I'm thinking of a sloped windshied wiper cover.

If it begins to rain, I can simply pull it off.
Since airflow is recovered a few inches further past the wipers, is it even worth it ?

I think this sort of question has been discussed a thousand times here, but can't recall what the answer was.
Another good question.

Look, I think that such an approach would reduce drag, but it would depend on so many factors. I haven't done any personal testing of this, and the tech stuff I've seen has been fairly generic in this area.

Can't do throttle stop testing?
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Old 01-12-2021, 07:53 AM   #20 (permalink)
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Quote:
Originally Posted by JulianEdgar View Post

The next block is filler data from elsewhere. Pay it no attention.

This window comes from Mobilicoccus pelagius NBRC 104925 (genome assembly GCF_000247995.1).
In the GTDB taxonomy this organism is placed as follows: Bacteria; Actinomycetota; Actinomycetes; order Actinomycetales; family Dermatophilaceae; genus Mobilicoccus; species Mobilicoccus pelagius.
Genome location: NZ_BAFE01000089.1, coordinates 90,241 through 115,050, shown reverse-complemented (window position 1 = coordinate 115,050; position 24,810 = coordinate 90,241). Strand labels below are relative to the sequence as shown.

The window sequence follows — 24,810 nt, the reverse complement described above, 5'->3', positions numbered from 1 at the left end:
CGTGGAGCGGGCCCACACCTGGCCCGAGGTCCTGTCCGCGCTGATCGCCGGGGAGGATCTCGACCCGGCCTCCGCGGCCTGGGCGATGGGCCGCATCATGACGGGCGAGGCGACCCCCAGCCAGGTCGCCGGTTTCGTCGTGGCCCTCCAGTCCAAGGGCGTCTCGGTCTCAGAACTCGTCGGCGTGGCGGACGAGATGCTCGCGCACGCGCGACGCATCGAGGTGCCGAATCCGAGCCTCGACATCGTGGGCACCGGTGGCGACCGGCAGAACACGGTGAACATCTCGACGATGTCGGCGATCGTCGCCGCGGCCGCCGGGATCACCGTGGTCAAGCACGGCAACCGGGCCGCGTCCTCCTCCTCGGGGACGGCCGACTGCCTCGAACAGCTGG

Another good question.

Look, I think that such an approach would reduce drag, but it would depend on so many factors. I haven't done any personal testing of this, and the tech stuff I've seen has been fairly generic in this area.

Can't do throttle stop testing?
Aerohead built up the area around his cowl.
Perhaps he can share the results here. I can't recall what sort of results he got.
Aerohead, you out there ?

As for my personal testing, I do plan to do throttle stop testing for sure one of these days.
I have yet to try it.
I think it's a brilliant technique if I can make it work.

I asked about the Prius and Fit cowl pressure because I thought you might know that off hand.
I went looking for CFD images of a Prius to see if there was indeed less cowl pressure because there is less of a dramatic kink in angles at the cowl, but I'm not finding any at the moment.